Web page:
My favorite game to play during lecture is "What are my classmates shopping for today?" Need Supply, Uniqlo, Zara, ASOS, Adidas, and more. I've seen people get on Airbnb to look for a summer closet for rent in San Fran. And of course, there are your requisite lazy upperclassmen ordering toiletries and paper towels from Amazon. Who can blame them? Modern society has taught them to build self–esteem by buying things. And me too, honestly.
My favorite peer–watching experience was in stat class last semester. Week in and week out, I watched the kid who sat in front of me in purchase Supreme sweatshirts on a Monday and try to flip them in the Free and for Sale Facebook group on a Wednesday. Even I can admire dedicated entrepreneurship.
I love to order a nice pine–scented candle here and there, or head over to Supremo to pick up a criminally cheap houseplant. There are endless skincare products on the internet, and I hope to acquire them all one day. There is comfort in giving yourself small physical tokens of affection. Because if you don't do it, who will? I'm by no means justifying conspicuous consumption, polluting the planet via compulsive online shopping, or contributing to a culture of disposability. But I do condone a little self–gifting here and there.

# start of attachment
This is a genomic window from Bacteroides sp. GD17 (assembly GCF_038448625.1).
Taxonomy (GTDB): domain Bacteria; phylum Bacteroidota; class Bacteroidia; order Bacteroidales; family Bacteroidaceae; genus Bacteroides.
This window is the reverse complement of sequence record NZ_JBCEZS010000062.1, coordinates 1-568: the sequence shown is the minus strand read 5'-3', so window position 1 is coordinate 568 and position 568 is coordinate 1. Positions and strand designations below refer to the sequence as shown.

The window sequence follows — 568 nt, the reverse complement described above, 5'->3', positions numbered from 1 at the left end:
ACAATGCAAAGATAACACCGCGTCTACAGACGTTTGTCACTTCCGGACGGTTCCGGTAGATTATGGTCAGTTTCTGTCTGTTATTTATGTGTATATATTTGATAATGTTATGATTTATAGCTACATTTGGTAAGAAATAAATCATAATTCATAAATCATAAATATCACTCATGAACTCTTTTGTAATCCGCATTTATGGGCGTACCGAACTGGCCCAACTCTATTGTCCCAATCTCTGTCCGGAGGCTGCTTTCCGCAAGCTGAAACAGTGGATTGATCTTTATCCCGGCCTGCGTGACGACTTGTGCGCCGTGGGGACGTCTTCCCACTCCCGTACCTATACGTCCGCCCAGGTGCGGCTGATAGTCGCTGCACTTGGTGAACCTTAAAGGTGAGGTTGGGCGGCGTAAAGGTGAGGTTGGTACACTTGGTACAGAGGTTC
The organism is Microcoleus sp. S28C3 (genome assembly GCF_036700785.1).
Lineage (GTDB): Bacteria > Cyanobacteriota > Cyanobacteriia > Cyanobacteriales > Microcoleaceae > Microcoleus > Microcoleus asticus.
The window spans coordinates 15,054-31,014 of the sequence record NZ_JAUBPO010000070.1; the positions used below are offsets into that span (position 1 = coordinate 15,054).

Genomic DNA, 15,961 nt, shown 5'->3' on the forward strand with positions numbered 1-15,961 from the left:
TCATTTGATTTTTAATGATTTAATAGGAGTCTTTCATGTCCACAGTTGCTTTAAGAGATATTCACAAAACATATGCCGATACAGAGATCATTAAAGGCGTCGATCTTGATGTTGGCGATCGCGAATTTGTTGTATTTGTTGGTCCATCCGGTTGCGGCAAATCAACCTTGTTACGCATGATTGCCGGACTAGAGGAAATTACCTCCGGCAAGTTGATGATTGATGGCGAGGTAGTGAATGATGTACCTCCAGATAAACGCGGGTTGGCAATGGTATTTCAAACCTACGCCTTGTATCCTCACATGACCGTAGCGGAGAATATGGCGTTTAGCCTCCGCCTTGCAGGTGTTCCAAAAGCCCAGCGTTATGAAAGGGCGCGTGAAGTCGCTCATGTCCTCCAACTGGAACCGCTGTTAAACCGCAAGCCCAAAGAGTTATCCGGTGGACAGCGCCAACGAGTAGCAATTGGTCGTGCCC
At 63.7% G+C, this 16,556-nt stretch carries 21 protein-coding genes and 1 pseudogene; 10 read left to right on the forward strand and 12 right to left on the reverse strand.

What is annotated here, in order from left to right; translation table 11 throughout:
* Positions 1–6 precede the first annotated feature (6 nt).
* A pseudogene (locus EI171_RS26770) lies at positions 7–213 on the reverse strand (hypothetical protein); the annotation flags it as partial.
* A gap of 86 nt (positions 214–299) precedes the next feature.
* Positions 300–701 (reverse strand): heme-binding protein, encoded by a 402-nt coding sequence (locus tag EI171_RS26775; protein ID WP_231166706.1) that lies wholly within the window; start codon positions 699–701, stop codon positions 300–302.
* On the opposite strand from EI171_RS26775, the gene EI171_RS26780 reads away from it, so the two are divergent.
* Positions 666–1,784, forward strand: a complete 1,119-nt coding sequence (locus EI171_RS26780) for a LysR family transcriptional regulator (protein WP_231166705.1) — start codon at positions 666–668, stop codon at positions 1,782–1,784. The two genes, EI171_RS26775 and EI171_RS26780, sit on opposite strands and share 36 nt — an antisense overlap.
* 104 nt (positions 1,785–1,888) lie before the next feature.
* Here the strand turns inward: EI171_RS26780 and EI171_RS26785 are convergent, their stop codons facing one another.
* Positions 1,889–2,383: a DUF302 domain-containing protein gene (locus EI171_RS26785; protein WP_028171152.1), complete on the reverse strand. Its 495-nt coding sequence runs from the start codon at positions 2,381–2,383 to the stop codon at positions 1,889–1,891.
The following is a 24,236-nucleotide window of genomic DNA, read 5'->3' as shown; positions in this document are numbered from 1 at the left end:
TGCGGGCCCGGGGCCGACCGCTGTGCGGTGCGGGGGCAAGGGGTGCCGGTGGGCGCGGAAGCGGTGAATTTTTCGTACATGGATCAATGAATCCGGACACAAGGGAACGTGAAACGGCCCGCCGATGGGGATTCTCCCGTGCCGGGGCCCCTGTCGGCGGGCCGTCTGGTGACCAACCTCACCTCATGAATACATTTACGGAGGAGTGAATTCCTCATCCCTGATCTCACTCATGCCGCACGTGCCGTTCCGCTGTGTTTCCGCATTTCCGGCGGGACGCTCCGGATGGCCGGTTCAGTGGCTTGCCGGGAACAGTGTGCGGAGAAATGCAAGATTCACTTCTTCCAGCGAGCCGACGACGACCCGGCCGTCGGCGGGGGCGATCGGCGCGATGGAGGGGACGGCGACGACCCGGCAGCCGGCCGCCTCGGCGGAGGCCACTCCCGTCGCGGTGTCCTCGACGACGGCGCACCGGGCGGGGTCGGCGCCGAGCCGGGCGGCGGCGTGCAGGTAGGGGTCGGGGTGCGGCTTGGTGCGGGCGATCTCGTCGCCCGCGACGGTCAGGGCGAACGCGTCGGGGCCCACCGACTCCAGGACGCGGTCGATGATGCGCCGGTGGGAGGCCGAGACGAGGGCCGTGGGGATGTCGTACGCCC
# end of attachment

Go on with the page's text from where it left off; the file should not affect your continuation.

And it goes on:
Rough Wednesday? There's a pastry–filled farmers' market outside Cosi. Overslept? Get yourself a saucy foreign mag from Avril 50 instead of showing up late and out of breath. And if you've been reading my other letters, you know how I feel about Bursar–ing moleskines from the Penn bookstore. It might not be the healthiest of habits, but it sure feels good.
This one is for all you classroom shopaholics. I see you. And I salute you.